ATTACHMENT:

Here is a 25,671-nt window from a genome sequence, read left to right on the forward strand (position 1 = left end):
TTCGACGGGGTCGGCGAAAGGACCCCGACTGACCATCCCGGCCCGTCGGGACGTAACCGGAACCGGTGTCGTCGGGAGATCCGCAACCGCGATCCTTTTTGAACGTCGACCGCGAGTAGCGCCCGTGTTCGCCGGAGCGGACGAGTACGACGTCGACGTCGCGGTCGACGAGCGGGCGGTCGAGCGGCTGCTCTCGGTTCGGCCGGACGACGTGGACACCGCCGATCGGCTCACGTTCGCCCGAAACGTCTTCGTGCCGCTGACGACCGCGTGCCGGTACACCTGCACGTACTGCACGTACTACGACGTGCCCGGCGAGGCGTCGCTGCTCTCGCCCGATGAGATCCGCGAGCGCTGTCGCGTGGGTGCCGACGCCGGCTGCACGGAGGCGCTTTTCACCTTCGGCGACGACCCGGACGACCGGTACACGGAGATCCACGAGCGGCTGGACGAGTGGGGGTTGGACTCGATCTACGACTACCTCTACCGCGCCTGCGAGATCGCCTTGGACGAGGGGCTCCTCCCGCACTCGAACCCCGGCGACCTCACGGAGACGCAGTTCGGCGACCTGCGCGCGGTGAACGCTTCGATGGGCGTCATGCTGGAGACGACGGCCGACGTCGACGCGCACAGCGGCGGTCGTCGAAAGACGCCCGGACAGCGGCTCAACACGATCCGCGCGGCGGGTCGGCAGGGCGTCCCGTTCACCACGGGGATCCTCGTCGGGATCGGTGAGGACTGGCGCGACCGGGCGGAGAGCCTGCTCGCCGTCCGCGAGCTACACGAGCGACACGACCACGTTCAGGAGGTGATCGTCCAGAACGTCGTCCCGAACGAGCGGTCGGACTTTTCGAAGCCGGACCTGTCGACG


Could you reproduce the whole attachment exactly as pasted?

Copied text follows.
Here is a 25,671-nt window from a genome sequence, read left to right on the forward strand (position 1 = left end):
TTCGACGGGGTCGGCGAAAGGACCCCGACTGACCATCCCGGCCCGTCGGGACGTAACCGGAACCGGTGTCGTCGGGAGATCCGCAACCGCGATCCTTTTTGAACGTCGACCGCGAGTAGCGCCCGTGTTCGCCGGAGCGGACGAGTACGACGTCGACGTCGCGGTCGACGAGCGGGCGGTCGAGCGGCTGCTCTCGGTTCGGCCGGACGACGTGGACACCGCCGATCGGCTCACGTTCGCCCGAAACGTCTTCGTGCCGCTGACGACCGCGTGCCGGTACACCTGCACGTACTGCACGTACTACGACGTGCCCGGCGAGGCGTCGCTGCTCTCGCCCGATGAGATCCGCGAGCGCTGTCGCGTGGGTGCCGACGCCGGCTGCACGGAGGCGCTTTTCACCTTCGGCGACGACCCGGACGACCGGTACACGGAGATCCACGAGCGGCTGGACGAGTGGGGGTTGGACTCGATCTACGACTACCTCTACCGCGCCTGCGAGATCGCCTTGGACGAGGGGCTCCTCCCGCACTCGAACCCCGGCGACCTCACGGAGACGCAGTTCGGCGACCTGCGCGCGGTGAACGCTTCGATGGGCGTCATGCTGGAGACGACGGCCGACGTCGACGCGCACAGCGGCGGTCGTCGAAAGACGCCCGGACAGCGGCTCAACACGATCCGCGCGGCGGGTCGGCAGGGCGTCCCGTTCACCACGGGGATCCTCGTCGGGATCGGTGAGGACTGGCGCGACCGGGCGGAGAGCCTGCTCGCCGTCCGCGAGCTACACGAGCGACACGACCACGTTCAGGAGGTGATCGTCCAGAACGTCGTCCCGAACGAGCGGTCGGACTTTTCGAAGCCGGACCTGTCGACG